Do I need a rescue plan before entering a confined space?
Regulation 74 states:
|A person conducting a business or undertaking must establish first aid and rescue procedures to be followed in an emergency and ensure those procedures are practised as necessary to ensure that they are efficient and effective. First aid and rescue procedures must be initiated from outside the confined space as soon as practicable in an emergency.|
The person conducting a business or undertaking must also ensure that openings for entry and exit are of a sufficient size to allow emergency access; openings are not obstructed; and any plant, equipment and personal protective equipment provided for first aid or emergency rescue are maintained in good working order.
When establishing emergency procedures, the following factors must be taken into account to manage risks associated with confined spaces:
- whether the work can be carried out without the need to enter the confined space
- the nature of the confined space
- any changes in hazards associated with the concentration of oxygen or the concentration of airborne contaminants in the confined space
- the work to be carried out in the confined space, the range of methods by which the work can be carried out and the proposed method of working
- the type of emergency and rescue procedures required.
Consideration should also be given to the following:
Location of the confined space – What is the geographic location of the space, how accessible is it in an emergency and how far away is it from appropriate medical facilities?
- Communications – How can workers working inside the space communicate to people outside in an emergency? Exactly how will the alarm be raised and by whom? Planning needs to ensure that rescue and emergency personnel can access the workplace during night shift, weekends and holiday periods.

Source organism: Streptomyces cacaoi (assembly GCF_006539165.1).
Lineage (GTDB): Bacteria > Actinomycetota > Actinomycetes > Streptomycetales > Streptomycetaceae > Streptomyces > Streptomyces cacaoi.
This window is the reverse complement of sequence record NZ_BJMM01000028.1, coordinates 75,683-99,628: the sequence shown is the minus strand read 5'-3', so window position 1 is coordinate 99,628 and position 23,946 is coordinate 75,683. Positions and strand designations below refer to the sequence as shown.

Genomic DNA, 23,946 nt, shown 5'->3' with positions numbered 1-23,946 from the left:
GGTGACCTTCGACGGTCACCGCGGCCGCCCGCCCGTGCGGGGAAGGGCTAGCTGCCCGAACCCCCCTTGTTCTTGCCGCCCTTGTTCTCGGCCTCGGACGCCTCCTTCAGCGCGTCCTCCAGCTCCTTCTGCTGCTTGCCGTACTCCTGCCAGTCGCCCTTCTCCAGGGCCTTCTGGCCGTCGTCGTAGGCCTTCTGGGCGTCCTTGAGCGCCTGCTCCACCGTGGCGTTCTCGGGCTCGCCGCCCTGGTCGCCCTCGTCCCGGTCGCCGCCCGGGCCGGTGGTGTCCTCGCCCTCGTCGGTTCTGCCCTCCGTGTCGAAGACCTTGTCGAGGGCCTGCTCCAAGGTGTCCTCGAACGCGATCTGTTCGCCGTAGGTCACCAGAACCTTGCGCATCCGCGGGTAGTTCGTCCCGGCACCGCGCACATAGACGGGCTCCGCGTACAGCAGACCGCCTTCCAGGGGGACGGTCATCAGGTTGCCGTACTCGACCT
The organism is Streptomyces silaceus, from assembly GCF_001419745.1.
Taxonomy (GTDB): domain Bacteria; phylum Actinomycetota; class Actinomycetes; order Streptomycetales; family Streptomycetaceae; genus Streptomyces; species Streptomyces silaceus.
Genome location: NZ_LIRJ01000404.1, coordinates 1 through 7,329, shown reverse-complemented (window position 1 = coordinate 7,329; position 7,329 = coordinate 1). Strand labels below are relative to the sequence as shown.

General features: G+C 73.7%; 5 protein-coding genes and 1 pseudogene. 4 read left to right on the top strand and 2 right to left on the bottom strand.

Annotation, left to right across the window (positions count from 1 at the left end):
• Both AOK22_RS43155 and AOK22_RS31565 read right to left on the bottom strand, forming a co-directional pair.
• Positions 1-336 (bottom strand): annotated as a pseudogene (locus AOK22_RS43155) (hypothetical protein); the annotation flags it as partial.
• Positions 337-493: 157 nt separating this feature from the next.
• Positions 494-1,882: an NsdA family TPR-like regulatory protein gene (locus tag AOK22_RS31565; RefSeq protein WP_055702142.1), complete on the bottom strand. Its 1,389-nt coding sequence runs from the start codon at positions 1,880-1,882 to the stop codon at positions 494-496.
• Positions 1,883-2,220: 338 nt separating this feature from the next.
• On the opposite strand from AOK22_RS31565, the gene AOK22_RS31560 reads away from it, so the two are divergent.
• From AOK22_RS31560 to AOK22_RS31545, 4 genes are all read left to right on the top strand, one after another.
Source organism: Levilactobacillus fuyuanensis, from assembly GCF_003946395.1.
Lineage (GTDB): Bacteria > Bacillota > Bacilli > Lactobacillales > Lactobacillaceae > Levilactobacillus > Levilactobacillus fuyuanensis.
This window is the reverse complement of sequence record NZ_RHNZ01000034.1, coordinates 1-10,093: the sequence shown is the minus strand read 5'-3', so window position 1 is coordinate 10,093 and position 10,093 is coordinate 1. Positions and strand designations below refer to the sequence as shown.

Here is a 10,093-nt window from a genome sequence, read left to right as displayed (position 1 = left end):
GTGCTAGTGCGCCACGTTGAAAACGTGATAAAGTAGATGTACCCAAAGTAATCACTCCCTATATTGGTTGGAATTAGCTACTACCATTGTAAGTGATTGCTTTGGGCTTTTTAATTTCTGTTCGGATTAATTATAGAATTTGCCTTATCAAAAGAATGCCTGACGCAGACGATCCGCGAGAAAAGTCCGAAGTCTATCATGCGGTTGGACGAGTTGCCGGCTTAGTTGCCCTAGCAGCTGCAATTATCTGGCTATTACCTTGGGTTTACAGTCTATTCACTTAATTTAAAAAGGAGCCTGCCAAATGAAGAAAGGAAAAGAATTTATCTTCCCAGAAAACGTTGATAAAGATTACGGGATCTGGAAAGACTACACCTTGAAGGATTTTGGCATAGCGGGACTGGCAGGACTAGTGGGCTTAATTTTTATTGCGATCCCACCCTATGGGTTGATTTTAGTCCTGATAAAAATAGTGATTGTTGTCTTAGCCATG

- Rescue and resuscitation equipment – What kinds of emergencies are contemplated? The provision of suitable rescue and resuscitation equipment will depend on the potential emergencies identified. Selected rescue equipment should be kept in the close proximity to the confined space so that it can be used immediately.
- Capabilities of rescuers – Are rescuers properly trained, sufficiently fit to carry out their task and capable of using any equipment provided for rescue (eg breathing apparatus, lifelines, and fire-fighting equipment)? How will rescuers be protected during the emergency operation?
- First aid – Is appropriate first aid available for immediate use? Are trained first aid personnel available to make proper use of any necessary first aid equipment?
- Local emergency services – if they are to be relied on for rescue – How will the local emergency services be notified of an incident? What information about the particular dangers in the confined space will be given to them upon their arrival? Have prior arrangements been made with local emergency services to ensure they are able to respond in a reasonable time and have the specialist confined space retrieval equipment readily available?
First aid and rescue procedures must be rehearsed with relevant workers to ensure that they are efficient and effective.
Rescue should be performed from outside the confined space, if possible. Workers performing rescue must be adequately trained. Rescuers must be provided with and wear appropriate respiratory protective equipment if they enter a confined space in an emergency.
If a person inside a confined space has been overcome by lack of oxygen or airborne contaminants, it should always be assumed that entry for rescue is unsafe unless air-supplied respiratory protective equipment is used.
Potential problems with the size of entrances and exits must be addressed when developing emergency and rescue procedures. Where openings are found to be inadequate, their size should be increased, or an alternative safe means of entry and exit should be provided.